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of technical expertise with a deep understanding of human communication makes it the ideal place for that kind of reimagining of a less-harmful AI. “Our hope is that the research will contribute to how USC and the broader academic community thinks about the future of AI, in terms of how we build it, use it, and regulate it,” she said.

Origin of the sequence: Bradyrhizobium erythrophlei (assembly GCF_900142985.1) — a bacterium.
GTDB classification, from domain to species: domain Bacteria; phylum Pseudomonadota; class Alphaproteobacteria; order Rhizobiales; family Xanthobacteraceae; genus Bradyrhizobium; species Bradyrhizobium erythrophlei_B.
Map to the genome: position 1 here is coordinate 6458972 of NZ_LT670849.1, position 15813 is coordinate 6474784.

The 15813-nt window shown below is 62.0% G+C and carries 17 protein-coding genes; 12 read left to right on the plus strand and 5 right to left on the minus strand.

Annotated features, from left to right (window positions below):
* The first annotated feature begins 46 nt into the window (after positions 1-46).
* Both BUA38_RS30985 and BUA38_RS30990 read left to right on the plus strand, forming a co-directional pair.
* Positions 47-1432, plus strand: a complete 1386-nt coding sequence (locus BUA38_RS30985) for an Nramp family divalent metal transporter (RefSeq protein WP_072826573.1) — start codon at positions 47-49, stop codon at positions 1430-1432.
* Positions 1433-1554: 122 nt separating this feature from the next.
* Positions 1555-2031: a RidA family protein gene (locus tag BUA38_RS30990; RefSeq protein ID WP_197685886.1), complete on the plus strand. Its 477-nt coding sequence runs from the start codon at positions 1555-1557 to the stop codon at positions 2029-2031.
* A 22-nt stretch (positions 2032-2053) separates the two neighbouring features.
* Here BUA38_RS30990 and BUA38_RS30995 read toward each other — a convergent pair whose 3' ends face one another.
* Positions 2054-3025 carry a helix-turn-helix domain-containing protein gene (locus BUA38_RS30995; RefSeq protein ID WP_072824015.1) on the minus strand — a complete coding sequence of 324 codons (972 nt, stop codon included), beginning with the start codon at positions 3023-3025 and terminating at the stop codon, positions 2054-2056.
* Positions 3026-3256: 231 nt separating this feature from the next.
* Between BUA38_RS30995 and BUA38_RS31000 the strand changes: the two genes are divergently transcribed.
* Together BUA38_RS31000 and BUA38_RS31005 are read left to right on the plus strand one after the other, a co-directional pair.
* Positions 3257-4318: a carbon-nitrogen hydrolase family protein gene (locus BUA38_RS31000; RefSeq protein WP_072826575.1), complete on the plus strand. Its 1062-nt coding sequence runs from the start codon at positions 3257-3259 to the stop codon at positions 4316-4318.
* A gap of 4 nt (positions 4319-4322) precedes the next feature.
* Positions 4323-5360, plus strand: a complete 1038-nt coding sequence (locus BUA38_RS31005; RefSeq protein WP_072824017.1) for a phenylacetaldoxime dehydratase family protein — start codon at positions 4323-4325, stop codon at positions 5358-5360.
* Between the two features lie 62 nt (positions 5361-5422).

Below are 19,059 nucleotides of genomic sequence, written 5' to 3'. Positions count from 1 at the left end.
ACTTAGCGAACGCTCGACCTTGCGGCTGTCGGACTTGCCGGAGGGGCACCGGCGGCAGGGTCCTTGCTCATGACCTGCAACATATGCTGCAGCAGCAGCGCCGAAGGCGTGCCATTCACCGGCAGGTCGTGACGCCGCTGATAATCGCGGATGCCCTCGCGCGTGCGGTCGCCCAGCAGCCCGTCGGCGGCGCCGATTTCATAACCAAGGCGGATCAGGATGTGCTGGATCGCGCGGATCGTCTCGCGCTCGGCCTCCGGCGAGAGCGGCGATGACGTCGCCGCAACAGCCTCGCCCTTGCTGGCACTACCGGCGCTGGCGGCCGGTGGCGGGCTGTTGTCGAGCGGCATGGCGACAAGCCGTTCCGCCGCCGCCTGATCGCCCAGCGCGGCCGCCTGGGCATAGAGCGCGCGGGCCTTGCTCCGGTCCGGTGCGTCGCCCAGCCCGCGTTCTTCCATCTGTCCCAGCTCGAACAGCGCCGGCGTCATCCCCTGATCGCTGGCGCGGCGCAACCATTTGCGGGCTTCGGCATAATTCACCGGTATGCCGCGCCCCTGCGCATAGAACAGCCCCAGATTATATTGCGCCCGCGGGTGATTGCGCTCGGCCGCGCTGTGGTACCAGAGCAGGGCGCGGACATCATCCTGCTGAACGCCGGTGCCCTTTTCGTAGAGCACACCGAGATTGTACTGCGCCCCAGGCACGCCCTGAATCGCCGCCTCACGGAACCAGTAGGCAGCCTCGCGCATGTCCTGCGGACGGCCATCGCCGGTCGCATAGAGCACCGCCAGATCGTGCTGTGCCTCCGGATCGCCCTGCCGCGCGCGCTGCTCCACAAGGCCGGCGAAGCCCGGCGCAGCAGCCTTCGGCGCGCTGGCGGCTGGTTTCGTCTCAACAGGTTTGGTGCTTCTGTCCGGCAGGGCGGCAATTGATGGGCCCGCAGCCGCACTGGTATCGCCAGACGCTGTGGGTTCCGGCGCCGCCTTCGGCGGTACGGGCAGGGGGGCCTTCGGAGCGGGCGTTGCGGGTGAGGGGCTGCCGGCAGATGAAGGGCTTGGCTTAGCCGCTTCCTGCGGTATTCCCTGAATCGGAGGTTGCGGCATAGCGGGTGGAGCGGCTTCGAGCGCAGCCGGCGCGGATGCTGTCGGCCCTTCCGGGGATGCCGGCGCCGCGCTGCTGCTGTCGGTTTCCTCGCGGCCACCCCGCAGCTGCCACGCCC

TOWARD AN ETHICAL AI As part of his studies of media and technology, Ananny is a scholar of, and a contributor to, the big conversations about how society can reap the benefits of big-data AI systems while still preserving (or better, reestablishing) something that might be recognized as ethics and privacy. While many critics and policymakers have proposed stronger tech company regulations that would force them to behave more like public utilities, with greater transparency, Ananny is among those who argue that regulatory reforms don’t go far enough. “We’ve allowed capitalist institutions to have massive amounts of power for commodifying people, for allowing wealth inequalities and wealth concentrations — and data is just a part of that, and part of perpetuating that,” Ananny said. “Honestly, until you solve this problem of late capitalism where individuals have zero power and companies have all the power, you can kind of nibble around the edges with regulations, but that won’t have any real effect on the problem.” Ananny echoes Crawford’s work, asserting that the climate crisis is to work differently. “We also need regulatory and dem- bringing increasing urgency to the problem of AI as an ocratic oversight,” she added. “The proposed European extractive industry. Union AI regulations offer a good starting point, but “We cannot allow the planet to burn because of the enthat’s just one effort — and we have yet to see something ergy needs of Bitcoin’s server farms,” he said. “These AI similar in the United States or China, the two largest systems are optimizing Amazon’s ability to fly products producers of AI technologies.” all over the world, with a huge carbon footprint, so peoWorking with her USC Annenberg colleagues, Craw- ple can have a spatula delivered to their Amazon box.” ford is hoping to contribute to what a reimagined AI Ananny does note that some scholars, scientists, would look like. activists and politicians are looking for opportunities to Crawford has teamed up with Mike Ananny and a leverage the positive impacts of AI’s computing power team of doctoral students and practitioners on a new in a way that doesn’t exacerbate the climate emergency. research project that will analyze issues within the data “This is the language we’re using to create a new kind sets used to train AI systems. of reality,” Ananny said. “Data sets, statistical certain“AI could help design a shipping system that would ty, optimization, model-making, error detection — all minimize the carbon imprint, rather than maximiz- those kinds of seemingly technical terms. But we also ing profit margin,” said Ananny, associate professor of need to engage with questions of values. Is it worth it to communication. “It’s a question of, what do we want to have all of these things happening at such a huge scale? maximize for in our AI systems? It pushes the problem At what point, in terms of the human and material cost, back onto the people with power and it says, it’s not a do you tip too far over? We’re going to have to be able data problem. It’s a values problem.” to make these kinds of judgments about particular AI Crawford said that USC Annenberg’s combination tools — including, ‘Don’t build it.’” a Fall 2021 21